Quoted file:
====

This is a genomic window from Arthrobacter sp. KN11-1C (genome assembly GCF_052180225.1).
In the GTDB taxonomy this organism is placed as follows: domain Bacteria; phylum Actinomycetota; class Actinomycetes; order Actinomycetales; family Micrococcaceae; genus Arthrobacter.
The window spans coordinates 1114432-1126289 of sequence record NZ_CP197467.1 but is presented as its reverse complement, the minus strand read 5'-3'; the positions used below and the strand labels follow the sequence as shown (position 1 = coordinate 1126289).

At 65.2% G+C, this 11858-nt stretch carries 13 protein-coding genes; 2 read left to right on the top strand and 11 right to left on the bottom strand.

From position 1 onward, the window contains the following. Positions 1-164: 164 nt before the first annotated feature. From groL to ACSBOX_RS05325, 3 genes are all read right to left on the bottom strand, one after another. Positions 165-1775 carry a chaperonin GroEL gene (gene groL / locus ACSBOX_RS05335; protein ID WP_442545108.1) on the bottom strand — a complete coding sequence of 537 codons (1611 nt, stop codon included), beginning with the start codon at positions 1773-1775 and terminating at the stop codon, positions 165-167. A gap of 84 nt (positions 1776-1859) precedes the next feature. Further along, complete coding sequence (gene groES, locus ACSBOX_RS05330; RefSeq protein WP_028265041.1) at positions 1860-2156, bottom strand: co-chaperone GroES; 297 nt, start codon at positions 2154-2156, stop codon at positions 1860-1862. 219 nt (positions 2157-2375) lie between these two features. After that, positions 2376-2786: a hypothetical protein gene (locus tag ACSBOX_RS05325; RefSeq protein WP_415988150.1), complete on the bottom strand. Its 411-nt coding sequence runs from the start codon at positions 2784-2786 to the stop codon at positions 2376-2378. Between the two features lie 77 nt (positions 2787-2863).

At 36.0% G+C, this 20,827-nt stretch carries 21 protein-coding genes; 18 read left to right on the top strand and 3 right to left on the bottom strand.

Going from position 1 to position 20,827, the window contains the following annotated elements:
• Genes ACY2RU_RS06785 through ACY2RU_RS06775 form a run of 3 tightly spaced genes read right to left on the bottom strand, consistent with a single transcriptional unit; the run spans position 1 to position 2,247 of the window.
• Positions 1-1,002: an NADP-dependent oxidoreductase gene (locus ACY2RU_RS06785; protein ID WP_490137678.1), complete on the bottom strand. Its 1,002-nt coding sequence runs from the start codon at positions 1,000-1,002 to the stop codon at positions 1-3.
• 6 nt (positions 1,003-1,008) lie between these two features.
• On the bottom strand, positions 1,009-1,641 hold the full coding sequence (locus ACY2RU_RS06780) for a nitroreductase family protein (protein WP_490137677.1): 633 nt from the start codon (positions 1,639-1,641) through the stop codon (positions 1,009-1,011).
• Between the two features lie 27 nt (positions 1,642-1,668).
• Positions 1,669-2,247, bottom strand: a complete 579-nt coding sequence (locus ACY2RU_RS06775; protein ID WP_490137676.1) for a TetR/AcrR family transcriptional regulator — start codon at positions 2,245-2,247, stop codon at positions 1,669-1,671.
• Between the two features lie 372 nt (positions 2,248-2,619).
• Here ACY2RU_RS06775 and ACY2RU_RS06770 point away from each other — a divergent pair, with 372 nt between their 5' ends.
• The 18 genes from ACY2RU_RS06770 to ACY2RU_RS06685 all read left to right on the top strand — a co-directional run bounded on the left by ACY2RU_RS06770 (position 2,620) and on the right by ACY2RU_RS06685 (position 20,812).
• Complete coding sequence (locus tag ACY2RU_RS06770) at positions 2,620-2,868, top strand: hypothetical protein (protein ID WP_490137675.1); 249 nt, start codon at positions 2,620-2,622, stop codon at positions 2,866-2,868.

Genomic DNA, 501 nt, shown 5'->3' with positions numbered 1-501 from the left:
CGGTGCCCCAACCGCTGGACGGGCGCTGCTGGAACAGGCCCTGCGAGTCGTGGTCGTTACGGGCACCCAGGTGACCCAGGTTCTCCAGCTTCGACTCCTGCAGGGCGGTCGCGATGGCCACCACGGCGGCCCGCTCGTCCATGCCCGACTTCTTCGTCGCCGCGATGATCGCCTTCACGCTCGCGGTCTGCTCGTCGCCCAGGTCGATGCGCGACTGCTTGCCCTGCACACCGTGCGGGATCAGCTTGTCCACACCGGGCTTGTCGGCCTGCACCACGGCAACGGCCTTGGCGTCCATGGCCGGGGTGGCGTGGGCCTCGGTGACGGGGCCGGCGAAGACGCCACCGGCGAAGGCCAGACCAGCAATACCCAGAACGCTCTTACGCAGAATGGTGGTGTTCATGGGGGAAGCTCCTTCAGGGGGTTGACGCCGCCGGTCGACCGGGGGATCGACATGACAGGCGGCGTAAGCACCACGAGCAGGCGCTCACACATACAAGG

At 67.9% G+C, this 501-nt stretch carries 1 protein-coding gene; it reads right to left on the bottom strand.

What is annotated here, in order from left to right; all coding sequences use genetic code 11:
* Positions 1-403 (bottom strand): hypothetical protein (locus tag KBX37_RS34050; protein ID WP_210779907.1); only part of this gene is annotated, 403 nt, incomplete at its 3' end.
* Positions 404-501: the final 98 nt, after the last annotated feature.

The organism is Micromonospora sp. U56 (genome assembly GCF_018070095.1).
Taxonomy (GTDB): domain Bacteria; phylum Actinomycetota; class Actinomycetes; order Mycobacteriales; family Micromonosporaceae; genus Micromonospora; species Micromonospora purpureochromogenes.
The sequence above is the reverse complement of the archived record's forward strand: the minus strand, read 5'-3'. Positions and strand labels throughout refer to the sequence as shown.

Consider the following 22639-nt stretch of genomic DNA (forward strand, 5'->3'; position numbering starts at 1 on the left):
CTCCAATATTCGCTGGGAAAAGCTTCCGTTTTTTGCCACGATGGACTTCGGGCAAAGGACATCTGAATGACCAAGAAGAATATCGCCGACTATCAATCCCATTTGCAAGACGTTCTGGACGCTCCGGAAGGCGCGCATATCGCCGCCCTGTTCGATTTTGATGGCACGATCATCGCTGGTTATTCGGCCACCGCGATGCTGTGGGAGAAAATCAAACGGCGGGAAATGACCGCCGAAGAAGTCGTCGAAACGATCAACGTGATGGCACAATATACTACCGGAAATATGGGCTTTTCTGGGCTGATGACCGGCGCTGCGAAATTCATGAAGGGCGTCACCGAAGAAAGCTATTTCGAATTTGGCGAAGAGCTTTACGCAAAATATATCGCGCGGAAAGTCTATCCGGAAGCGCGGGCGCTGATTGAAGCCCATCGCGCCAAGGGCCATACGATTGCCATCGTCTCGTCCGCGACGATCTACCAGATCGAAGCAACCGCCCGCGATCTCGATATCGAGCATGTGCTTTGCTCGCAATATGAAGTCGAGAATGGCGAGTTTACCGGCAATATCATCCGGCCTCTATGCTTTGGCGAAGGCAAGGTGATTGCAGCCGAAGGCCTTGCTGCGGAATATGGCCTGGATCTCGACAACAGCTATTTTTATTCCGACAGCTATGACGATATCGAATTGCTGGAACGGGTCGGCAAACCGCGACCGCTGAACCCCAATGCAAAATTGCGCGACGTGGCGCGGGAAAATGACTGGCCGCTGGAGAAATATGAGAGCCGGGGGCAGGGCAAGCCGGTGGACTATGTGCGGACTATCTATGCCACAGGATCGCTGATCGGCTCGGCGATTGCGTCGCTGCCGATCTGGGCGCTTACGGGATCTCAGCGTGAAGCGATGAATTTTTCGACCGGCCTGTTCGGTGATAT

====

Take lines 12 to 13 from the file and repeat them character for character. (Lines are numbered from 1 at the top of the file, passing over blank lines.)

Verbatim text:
• Between the two features lie 27 nt (positions 1,642-1,668).
• Positions 1,669-2,247, bottom strand: a complete 579-nt coding sequence (locus ACY2RU_RS06775; protein ID WP_490137676.1) for a TetR/AcrR family transcriptional regulator — start codon at positions 2,245-2,247, stop codon at positions 1,669-1,671.